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New Orleans’ Sazerac House Celebrates Sazerac Cocktail Week With Enhanced Tasting Experience

The Sazerac House in New Orleans, Louisiana, is celebrating the Sazerac Cocktail Week with a series of tastings, flavor explorations and special exhibitions from June 21 to 27.

The Louisiana State Legislature designated the drink as the official cocktail of New Orleans in 2008, and it has been a long time favorite of both residents and visitors of New Orleans. The cocktail has just five ingredients: sugar, Peychaud’s Bitters, Herbsaint, Sazerac Rye Whiskey and a lemon twist.

The brand is also working with Makin’ Groceries with the New Orleans Musician’s Assistance Foundation and will donate $1.00 for every bottle sold through June. Sazerac will also donate $1.00 for each guest that visits the house in person in New Orleans, $1.00 per bottle sold onsite and 10% of sales of Sazerac Cocktail Week Commemorative items.

Sazerac Cocktail Week
Sazerac House Sazerac (image via Sazerac House)

“For so many people throughout history, the Sazerac Cocktail has been an iconic symbol of New Orleans in a glass,” said Miguel Solorzano, general manager of the Sazerac House in a prepared statement. “During this week of celebration, we showcase the simple ingredients that, alongside time-honored techniques, make the Sazerac Cocktail the ideal way to taste the history of New Orleans.”

The Sazerac Cocktail, it is said, has deep roots in New Orleans. The traditional drink started in the 1850’s when it was stirred up at the original Sazerac House in the French Quarter of New Orleans. It grew in popularity soon after.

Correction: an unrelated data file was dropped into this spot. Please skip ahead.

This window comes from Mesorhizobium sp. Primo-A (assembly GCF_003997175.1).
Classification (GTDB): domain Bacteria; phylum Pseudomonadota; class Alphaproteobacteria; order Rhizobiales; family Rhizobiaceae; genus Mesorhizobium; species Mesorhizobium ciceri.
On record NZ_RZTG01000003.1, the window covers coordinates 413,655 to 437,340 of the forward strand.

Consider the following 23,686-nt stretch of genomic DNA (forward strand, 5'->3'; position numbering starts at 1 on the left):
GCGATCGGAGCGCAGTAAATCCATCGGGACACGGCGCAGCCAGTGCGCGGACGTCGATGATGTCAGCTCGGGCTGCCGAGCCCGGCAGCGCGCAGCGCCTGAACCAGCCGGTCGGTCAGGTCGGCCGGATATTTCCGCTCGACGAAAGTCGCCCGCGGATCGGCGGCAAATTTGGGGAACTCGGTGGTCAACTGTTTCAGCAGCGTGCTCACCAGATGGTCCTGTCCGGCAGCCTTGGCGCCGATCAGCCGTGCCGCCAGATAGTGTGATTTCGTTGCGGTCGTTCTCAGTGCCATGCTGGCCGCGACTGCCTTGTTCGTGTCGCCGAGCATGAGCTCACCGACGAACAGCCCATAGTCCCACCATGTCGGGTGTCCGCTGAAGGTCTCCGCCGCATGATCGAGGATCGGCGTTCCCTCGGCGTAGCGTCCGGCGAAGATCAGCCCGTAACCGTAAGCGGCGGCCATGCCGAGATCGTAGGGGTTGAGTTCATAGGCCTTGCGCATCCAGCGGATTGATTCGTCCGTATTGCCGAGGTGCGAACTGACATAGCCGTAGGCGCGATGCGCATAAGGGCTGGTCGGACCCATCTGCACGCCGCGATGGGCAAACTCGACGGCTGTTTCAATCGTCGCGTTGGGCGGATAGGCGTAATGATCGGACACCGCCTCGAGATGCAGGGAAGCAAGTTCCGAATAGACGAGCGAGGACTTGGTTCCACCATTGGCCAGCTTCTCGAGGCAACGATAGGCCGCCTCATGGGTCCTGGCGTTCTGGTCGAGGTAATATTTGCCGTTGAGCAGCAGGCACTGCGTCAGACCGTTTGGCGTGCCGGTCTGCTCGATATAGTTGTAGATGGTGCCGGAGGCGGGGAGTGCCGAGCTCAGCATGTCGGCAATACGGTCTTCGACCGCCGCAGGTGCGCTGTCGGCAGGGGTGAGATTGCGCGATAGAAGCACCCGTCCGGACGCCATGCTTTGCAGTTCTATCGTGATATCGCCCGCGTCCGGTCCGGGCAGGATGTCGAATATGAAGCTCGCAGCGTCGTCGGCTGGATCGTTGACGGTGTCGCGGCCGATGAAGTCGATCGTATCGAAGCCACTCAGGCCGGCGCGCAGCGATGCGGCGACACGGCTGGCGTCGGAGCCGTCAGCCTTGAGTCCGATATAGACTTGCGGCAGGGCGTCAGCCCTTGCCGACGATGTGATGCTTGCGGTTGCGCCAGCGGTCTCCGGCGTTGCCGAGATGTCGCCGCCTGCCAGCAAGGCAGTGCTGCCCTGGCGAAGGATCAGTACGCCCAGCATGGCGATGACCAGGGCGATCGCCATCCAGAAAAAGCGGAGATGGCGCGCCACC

During Sazerac Cocktail Week, Sazerac House guests can experience enhanced exhibits that explore each ingredient of the cocktail. The second floor has a rum exhibit where an added sugar exhibit will show guests the many forms of sugar used in the drink — everything from cane and syrup to cubes and crystals.

In the apothecary room on the third floor, guests can experience Antoine Amedee Peychaud’s apothecary where he created Peychaud’s Bitters. They can smell and taste ingredients found in the bitters and taste some samples of bitters themselves.

The distillery exhibit allows guests to walk through the process of making Sazerac Rye Whiskey. Guests can also enjoy samples of Herbsaint Frappes, a chilled creation with Herbsaint and simple syrup. 

Lastly, guests will be able to sip fresh lemonade from the lemons used to make the Sazerac Cocktail twists, before downing the Sazerac Cocktail itself.

Hannah Kanik

Hannah Kanik is a freelance writer from California. Two years ago, she found herself drinking Scottish whisky atop Arthur's Seat in Edinburgh and found her love for whisky and its storytelling side-effects.

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